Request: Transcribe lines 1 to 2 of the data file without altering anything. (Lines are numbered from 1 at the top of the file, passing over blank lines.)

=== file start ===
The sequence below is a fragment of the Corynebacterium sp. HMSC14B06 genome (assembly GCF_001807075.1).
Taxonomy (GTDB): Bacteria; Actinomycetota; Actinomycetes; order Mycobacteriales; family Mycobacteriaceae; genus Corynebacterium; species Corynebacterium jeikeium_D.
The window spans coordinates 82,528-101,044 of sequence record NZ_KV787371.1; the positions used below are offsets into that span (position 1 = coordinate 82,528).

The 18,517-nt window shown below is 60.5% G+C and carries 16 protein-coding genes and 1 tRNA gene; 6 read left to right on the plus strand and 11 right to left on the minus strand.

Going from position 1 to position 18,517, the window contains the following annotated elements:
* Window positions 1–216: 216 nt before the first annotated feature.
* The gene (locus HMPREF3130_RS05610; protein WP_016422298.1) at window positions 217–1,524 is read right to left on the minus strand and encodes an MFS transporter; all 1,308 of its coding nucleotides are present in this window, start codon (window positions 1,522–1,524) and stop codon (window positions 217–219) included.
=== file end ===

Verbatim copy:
The sequence below is a fragment of the Corynebacterium sp. HMSC14B06 genome (assembly GCF_001807075.1).
Taxonomy (GTDB): Bacteria; Actinomycetota; Actinomycetes; order Mycobacteriales; family Mycobacteriaceae; genus Corynebacterium; species Corynebacterium jeikeium_D.